The patient goes through hearing tests to see the shape and amount of loss. “Shape” refers to what types of sounds, such as someone who might hear better noises that are in a lower pitch, Webb said.
These tests, along with a patient’s observations, give Webb a sense of what type of problem the patient is facing.
Turnwald will have patients being fitted with a new hearing aid speak so the client can hear the sound of their own voice with the aid. She also gives them advice on things such as how often to change the batteries.
Webb likes seeing when someone is newly fitted with a hearing aid.
“They are just so overwhelmed with being able to hear,” he said.
Clarence Day, 81, of Findlay, wears hearing aids in both ears. He has worn them, on and off, for about 15 years and has found that they have changed over time. The current aids are digital.
Day has trouble with word definition and said the hearing aids allow him to understand people better, especially if someone is speaking in a low tone, such as a teller at a bank.
Without the hearing aids, “I catch myself all the time saying, ‘I can’t quite hear you … speak a little louder, if you could.'”
He has had no major problems with his hearing aids.
“They’re an asset to me, no doubt about that,” Day said.
He said one challenge is that he also wears glasses. Most of the time the hearing aids fit over the ear in a way that doesn’t get in the way of the glasses, but on occasion it causes them to slide down.
Day receives his hearing aids through the Veterans Administration clinic in Toledo. He served in the Army for many years and was exposed to machine gun and rifle noises. At the time, the Army didn’t give out ear plugs, he said.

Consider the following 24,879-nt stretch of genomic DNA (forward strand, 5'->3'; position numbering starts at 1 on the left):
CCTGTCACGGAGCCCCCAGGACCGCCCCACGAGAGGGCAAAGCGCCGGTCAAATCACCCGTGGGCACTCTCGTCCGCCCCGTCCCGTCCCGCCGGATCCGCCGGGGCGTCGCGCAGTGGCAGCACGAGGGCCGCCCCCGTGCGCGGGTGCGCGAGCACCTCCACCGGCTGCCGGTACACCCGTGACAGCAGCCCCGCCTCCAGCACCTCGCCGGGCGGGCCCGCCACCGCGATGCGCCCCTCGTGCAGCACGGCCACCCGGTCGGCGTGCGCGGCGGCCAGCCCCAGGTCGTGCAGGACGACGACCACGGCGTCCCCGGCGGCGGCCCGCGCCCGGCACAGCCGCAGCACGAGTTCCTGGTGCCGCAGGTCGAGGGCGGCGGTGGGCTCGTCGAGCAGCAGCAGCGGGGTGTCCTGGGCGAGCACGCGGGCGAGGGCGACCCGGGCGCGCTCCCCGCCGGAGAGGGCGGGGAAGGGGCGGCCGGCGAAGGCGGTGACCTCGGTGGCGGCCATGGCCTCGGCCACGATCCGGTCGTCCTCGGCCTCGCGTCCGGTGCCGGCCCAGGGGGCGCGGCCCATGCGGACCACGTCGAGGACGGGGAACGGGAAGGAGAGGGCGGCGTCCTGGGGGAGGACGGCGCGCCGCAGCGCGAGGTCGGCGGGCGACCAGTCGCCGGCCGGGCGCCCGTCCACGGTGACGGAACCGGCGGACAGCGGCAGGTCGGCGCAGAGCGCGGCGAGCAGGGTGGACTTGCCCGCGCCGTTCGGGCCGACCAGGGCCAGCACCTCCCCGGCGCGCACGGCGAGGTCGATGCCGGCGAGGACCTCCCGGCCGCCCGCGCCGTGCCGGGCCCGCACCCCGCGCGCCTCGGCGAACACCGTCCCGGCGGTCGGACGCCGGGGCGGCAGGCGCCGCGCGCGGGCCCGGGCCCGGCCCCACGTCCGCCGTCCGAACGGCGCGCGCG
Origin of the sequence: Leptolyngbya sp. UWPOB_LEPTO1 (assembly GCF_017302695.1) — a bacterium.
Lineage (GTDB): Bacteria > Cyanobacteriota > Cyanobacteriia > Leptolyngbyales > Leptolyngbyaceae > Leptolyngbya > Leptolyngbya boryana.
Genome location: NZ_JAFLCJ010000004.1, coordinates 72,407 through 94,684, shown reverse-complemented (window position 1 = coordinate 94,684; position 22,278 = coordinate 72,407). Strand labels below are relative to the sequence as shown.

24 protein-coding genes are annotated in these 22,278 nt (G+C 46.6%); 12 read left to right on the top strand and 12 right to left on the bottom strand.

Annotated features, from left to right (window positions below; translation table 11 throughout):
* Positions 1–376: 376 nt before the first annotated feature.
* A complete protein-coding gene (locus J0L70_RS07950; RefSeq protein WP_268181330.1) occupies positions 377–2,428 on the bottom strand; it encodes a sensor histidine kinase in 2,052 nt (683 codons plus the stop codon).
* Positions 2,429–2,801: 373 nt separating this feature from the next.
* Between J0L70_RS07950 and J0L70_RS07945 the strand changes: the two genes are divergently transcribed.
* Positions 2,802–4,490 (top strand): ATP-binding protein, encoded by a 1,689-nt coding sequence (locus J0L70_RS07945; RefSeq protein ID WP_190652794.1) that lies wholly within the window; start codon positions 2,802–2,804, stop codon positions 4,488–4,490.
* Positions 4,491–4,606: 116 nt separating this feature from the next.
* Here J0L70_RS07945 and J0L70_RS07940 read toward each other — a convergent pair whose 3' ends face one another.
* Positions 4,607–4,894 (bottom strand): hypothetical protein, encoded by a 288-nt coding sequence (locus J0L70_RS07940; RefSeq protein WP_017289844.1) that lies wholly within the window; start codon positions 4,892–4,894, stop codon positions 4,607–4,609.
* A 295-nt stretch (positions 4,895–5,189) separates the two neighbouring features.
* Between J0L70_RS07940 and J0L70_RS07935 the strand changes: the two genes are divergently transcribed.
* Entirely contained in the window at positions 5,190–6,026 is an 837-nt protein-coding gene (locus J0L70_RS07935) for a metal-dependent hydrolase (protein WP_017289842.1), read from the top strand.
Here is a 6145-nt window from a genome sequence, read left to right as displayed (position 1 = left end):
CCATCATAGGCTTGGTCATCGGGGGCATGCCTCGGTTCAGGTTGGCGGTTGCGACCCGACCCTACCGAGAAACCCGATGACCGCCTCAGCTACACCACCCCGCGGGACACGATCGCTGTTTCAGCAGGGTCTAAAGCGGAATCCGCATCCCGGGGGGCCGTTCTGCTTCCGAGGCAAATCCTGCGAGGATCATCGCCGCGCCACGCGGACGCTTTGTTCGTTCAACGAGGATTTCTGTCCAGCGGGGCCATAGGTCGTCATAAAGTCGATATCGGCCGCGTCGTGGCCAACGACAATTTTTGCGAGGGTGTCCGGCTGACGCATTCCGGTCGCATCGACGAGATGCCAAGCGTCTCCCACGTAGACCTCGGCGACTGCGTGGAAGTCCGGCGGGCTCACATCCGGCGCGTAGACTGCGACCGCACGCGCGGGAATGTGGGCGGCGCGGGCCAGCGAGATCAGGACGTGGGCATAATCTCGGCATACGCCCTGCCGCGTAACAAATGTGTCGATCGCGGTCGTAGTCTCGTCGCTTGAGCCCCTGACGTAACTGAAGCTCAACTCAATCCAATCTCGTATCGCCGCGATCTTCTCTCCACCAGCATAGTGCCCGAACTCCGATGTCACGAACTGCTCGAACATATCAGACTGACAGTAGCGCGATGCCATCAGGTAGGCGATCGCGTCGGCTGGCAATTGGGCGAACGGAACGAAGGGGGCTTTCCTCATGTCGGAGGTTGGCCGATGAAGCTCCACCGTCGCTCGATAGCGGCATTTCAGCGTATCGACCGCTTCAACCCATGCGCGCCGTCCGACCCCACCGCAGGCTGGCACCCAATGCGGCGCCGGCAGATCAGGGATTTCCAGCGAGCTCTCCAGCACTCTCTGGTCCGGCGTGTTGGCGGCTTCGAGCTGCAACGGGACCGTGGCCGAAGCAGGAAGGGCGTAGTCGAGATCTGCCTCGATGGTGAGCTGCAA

While Day’s experience has been good, some people who have hearing aids choose not to use them. If someone who has been prescribed a hearing aid isn’t wearing it, Webb said there are several things to consider including the degree of loss, the type of hearing aid fitted and how it was programmed, and how they were counseled on the hearing aids.
He said if he doesn’t hear back from a patient, he assumes that everything is going well.
Webb said someone with a new hearing aid will find themselves hearing sounds they previously couldn’t pick up. With hearing loss, “you start to live in this somewhat quiet world” and suddenly there are more noises in the background, especially with computers and other machines.
“I think it is a noisier world” than it used to be, he said.
Reid noted that wearing hearing aids can enhance safety, such as when a patient is better able to hear oncoming traffic. They can also help to keep people engaged and able to participate in conversation with others. Reid said people with hearing loss who do not get the hearing aids may find themselves more socially isolated, which can contribute to depression.
Reid said the newer hearing aids can remove background noise.
Webb said it used to be there was a major change in the technology every few years but now there’s a significant change every three to six months. Most hearing aids are now wireless and digital.
The technology is likely to continue to change. Reid said in the future he expects to see more aids that are surgically implanted into the ear, including cochlear implants and what is termed a “bone-anchored hearing aid.”
Turnwald said her hope is that people know “we don’t bite and we’re here to help.” If someone tries a hearing aid, doesn’t like it and returns it, they can get their money back.
“You have nothing to lose,” she said.